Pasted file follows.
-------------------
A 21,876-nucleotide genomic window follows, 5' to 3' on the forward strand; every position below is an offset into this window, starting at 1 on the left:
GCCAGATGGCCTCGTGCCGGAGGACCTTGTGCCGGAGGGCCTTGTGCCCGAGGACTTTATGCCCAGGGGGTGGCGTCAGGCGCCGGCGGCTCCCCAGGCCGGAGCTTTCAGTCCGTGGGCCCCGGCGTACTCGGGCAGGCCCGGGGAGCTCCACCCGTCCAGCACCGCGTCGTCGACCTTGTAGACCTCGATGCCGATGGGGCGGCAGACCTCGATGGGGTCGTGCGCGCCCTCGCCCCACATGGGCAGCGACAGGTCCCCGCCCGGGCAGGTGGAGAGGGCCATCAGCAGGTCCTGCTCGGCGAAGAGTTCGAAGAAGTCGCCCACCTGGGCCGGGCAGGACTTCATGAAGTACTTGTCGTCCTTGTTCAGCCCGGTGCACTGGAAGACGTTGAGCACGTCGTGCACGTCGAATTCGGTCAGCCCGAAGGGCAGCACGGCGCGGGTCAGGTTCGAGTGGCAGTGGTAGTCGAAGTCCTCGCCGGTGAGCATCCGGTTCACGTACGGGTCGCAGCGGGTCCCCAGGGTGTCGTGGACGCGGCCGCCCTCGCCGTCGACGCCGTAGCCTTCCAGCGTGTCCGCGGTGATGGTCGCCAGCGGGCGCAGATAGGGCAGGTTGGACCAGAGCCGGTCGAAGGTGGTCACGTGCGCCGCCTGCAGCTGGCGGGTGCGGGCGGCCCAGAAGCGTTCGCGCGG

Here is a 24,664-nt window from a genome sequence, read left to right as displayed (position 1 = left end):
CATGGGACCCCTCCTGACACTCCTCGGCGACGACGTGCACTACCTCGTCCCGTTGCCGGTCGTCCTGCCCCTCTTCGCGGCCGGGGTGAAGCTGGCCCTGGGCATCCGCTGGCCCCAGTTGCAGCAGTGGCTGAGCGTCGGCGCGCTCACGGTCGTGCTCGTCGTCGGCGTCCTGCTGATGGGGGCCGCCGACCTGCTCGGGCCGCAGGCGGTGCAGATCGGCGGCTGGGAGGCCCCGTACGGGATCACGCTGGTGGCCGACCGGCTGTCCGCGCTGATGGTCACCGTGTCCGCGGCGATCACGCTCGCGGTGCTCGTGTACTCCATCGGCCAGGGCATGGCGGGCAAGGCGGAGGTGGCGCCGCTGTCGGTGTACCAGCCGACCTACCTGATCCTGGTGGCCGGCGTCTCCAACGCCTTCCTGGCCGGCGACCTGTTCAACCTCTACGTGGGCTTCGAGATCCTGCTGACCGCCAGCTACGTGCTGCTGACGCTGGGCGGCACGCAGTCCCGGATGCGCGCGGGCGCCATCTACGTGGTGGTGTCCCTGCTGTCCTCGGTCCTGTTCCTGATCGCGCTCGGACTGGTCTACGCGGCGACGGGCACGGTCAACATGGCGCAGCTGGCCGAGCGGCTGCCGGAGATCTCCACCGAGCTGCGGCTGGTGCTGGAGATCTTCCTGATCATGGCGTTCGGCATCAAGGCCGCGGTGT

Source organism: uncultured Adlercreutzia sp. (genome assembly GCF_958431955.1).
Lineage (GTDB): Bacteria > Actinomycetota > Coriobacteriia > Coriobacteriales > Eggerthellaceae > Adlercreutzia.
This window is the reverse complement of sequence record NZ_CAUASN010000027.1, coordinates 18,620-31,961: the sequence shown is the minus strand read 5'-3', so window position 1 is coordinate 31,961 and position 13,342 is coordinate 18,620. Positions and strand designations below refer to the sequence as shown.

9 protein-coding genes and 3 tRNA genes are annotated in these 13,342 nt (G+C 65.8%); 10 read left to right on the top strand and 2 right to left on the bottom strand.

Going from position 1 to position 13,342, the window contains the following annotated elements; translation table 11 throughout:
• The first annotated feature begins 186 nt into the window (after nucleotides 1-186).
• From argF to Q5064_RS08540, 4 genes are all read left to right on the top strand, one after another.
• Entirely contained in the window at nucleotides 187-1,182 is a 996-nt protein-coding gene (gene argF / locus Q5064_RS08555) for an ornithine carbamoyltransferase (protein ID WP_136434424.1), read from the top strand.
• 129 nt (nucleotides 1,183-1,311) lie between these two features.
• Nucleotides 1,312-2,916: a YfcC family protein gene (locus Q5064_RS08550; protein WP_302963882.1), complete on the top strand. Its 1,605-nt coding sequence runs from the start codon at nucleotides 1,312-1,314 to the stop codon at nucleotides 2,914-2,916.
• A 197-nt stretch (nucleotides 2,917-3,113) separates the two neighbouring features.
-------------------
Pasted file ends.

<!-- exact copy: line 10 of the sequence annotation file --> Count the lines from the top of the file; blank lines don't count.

• The first annotated feature begins 186 nt into the window (after nucleotides 1-186).